Wednesday, 15 February 2012

Review: A Dangerous Method

It may surprise you to hear that director David Cronenberg has gone crazy. You may have assumed, judging by some of his previous work, that he was crazy already, but no; the weird sexualised monsters, the typewriters coming to life and eating each other, Jeff Goldblum turning into a fly- that was David Cronenberg's version of sane. His latest work, A Dangerous Method, is a biopic, not of any particular person, but of the birth of psychoanalysis itself. It is centred on the interactions of analysts Carl Jung (Michael Fassbender), Sigmund Freud (Viggo Mortensen) and Sabina Spielrein (Keira Knightley).

In a way, making a film about Jung, Freud and Spielrein was a perfectly logical choice for Cronenberg who is, if his work is anything to judge by, obsessed with sex, death and psychology in the most Freudian way imaginable. A Dangerous Method begins with Spielrein being dragged into consultation with Jung, suffering from acute hysteria (a disease affecting almost exclusively women which seems to have now died out, possibly due to the fact that female sexuality is no longer repressed). Knightley, usually a wooden and predictable actress, excels herself in these scenes, portraying Spielrein's hysteria in a way that makes her appear to be both trying to answer Jung's questions and trying not to; she thrashes around, claws at herself uncontrollably, and contorts her face until she appears to be vomiting her words.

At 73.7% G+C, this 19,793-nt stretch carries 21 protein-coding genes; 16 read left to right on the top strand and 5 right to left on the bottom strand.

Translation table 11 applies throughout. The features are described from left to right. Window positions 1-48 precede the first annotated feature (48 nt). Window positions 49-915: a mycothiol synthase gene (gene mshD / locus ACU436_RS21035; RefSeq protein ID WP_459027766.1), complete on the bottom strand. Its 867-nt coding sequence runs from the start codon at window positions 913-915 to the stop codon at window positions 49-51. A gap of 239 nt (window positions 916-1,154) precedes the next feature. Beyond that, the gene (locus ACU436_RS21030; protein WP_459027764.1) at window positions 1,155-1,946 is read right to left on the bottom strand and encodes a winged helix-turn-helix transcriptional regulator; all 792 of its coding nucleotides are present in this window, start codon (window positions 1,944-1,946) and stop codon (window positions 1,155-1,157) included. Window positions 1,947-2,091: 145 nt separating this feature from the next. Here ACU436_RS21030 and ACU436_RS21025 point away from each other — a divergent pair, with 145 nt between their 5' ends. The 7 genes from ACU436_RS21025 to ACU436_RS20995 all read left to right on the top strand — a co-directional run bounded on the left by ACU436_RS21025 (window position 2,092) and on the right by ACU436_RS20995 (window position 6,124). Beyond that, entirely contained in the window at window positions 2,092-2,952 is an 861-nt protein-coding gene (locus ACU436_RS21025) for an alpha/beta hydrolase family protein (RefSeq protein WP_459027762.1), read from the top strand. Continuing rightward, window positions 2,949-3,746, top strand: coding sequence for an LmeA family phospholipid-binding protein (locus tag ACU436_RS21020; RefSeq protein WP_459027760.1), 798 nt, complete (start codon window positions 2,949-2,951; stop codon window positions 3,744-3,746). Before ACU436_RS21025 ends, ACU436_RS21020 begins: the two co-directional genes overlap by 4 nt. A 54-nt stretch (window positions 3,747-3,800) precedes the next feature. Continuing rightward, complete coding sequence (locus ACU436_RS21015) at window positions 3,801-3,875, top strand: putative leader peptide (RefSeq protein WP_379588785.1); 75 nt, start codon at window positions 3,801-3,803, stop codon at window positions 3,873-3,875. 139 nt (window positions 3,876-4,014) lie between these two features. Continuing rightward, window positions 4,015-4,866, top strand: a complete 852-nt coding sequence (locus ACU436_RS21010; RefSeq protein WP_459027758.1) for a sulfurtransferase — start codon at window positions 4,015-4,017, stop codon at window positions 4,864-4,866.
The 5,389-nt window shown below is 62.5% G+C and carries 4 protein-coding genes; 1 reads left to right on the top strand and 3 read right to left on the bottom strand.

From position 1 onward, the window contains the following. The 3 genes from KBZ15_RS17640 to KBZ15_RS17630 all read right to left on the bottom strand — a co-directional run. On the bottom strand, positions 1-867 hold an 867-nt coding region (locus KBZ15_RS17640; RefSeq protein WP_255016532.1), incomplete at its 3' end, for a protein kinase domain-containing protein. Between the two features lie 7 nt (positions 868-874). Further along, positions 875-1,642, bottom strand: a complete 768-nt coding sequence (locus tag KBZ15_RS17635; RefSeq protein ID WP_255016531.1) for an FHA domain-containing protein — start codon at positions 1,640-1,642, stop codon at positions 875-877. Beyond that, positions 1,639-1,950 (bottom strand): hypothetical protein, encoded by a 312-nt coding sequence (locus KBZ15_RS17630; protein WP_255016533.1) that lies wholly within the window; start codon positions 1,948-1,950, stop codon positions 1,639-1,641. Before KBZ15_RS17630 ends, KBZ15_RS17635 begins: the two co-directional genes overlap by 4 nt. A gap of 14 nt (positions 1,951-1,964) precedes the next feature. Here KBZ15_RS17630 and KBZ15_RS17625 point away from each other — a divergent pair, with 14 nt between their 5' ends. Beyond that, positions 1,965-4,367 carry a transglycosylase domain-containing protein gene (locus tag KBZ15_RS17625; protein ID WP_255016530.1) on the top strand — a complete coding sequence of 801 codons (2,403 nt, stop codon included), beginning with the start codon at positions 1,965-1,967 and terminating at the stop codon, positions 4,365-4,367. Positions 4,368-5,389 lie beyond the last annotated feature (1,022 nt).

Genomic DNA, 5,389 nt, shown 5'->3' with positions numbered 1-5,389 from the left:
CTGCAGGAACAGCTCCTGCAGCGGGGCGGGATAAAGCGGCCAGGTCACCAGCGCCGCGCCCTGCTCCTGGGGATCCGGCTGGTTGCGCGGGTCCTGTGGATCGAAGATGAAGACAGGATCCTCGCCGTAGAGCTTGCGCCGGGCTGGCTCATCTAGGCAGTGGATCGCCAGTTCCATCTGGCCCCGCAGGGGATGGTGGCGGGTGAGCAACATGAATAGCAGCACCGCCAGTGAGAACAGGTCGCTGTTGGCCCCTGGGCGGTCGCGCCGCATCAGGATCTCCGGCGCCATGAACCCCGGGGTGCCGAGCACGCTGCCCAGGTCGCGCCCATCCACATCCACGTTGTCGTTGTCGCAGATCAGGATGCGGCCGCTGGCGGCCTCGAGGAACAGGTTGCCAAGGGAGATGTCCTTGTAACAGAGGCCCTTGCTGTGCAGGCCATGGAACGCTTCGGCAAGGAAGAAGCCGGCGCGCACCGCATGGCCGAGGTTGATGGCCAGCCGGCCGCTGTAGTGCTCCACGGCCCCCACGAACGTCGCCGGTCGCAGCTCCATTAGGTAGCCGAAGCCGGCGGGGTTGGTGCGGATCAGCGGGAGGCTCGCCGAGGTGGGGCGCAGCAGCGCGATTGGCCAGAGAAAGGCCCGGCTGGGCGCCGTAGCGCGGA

The actors are in general very good, especially Mortensen, who is almost unrecognisable as Freud, but the quiet dullness of the film holds back their performances. You'd expect a film about sex obsessed neurotics to be far more interesting, especially in the hands of Cronenberg; making a realistic film about real people doesn't necessarily mean that you have to make it unobtrusive and lacklustre. Of course Cronenberg is allowed to explore methods of filmmaking which differ from his usual style, and one could argue that the restrained nature of the film echoes the repression and neuroses of the main characters, but A Dangerous Method leaves no lasting impression on the viewer; this certainly is not the case with most of Cronenberg's earlier work, which can sometimes have you wondering if you've stepped off the edge into the screaming void.